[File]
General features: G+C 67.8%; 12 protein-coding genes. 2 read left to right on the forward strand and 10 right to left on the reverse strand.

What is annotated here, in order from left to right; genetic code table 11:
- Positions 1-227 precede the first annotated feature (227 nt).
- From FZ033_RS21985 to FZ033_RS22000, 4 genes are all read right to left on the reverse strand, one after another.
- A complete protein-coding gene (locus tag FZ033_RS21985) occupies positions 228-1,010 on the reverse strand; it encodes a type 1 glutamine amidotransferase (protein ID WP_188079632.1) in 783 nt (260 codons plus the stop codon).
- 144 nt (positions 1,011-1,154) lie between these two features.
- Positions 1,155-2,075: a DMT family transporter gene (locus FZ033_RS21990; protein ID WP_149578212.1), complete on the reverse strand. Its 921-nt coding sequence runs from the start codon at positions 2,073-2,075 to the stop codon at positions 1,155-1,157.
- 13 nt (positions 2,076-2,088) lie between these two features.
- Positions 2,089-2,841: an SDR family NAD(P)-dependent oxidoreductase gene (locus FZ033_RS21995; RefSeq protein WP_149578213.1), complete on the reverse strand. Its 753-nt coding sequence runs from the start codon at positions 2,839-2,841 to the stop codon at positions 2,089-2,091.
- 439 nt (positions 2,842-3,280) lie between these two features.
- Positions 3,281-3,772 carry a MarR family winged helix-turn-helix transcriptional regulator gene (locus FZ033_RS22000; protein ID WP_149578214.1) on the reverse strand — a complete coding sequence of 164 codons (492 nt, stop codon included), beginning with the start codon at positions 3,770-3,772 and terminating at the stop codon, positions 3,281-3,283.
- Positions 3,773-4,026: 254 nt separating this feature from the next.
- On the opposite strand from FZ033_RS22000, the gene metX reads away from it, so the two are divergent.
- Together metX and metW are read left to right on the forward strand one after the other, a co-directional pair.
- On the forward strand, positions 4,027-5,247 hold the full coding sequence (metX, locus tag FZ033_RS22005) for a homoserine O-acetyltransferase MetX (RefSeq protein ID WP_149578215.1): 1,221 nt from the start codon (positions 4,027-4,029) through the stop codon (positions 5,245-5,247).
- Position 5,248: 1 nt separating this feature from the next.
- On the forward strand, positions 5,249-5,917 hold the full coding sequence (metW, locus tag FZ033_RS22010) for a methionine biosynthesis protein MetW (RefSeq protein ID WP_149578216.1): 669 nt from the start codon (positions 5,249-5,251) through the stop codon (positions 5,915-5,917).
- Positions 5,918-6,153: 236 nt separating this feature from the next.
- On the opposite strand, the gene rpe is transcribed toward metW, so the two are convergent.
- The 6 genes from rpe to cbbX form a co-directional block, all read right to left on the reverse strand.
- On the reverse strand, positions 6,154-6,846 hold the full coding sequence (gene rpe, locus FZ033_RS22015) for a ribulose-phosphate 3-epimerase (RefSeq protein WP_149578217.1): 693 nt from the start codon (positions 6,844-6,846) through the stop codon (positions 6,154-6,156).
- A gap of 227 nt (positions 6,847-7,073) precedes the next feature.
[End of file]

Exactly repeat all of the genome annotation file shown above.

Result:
General features: G+C 67.8%; 12 protein-coding genes. 2 read left to right on the forward strand and 10 right to left on the reverse strand.

What is annotated here, in order from left to right; genetic code table 11:
- Positions 1-227 precede the first annotated feature (227 nt).
- From FZ033_RS21985 to FZ033_RS22000, 4 genes are all read right to left on the reverse strand, one after another.
- A complete protein-coding gene (locus tag FZ033_RS21985) occupies positions 228-1,010 on the reverse strand; it encodes a type 1 glutamine amidotransferase (protein ID WP_188079632.1) in 783 nt (260 codons plus the stop codon).
- 144 nt (positions 1,011-1,154) lie between these two features.
- Positions 1,155-2,075: a DMT family transporter gene (locus FZ033_RS21990; protein ID WP_149578212.1), complete on the reverse strand. Its 921-nt coding sequence runs from the start codon at positions 2,073-2,075 to the stop codon at positions 1,155-1,157.
- 13 nt (positions 2,076-2,088) lie between these two features.
- Positions 2,089-2,841: an SDR family NAD(P)-dependent oxidoreductase gene (locus FZ033_RS21995; RefSeq protein WP_149578213.1), complete on the reverse strand. Its 753-nt coding sequence runs from the start codon at positions 2,839-2,841 to the stop codon at positions 2,089-2,091.
- 439 nt (positions 2,842-3,280) lie between these two features.
- Positions 3,281-3,772 carry a MarR family winged helix-turn-helix transcriptional regulator gene (locus FZ033_RS22000; protein ID WP_149578214.1) on the reverse strand — a complete coding sequence of 164 codons (492 nt, stop codon included), beginning with the start codon at positions 3,770-3,772 and terminating at the stop codon, positions 3,281-3,283.
- Positions 3,773-4,026: 254 nt separating this feature from the next.
- On the opposite strand from FZ033_RS22000, the gene metX reads away from it, so the two are divergent.
- Together metX and metW are read left to right on the forward strand one after the other, a co-directional pair.
- On the forward strand, positions 4,027-5,247 hold the full coding sequence (metX, locus tag FZ033_RS22005) for a homoserine O-acetyltransferase MetX (RefSeq protein ID WP_149578215.1): 1,221 nt from the start codon (positions 4,027-4,029) through the stop codon (positions 5,245-5,247).
- Position 5,248: 1 nt separating this feature from the next.
- On the forward strand, positions 5,249-5,917 hold the full coding sequence (metW, locus tag FZ033_RS22010) for a methionine biosynthesis protein MetW (RefSeq protein ID WP_149578216.1): 669 nt from the start codon (positions 5,249-5,251) through the stop codon (positions 5,915-5,917).
- Positions 5,918-6,153: 236 nt separating this feature from the next.
- On the opposite strand, the gene rpe is transcribed toward metW, so the two are convergent.
- The 6 genes from rpe to cbbX form a co-directional block, all read right to left on the reverse strand.
- On the reverse strand, positions 6,154-6,846 hold the full coding sequence (gene rpe, locus FZ033_RS22015) for a ribulose-phosphate 3-epimerase (RefSeq protein WP_149578217.1): 693 nt from the start codon (positions 6,844-6,846) through the stop codon (positions 6,154-6,156).
- A gap of 227 nt (positions 6,847-7,073) precedes the next feature.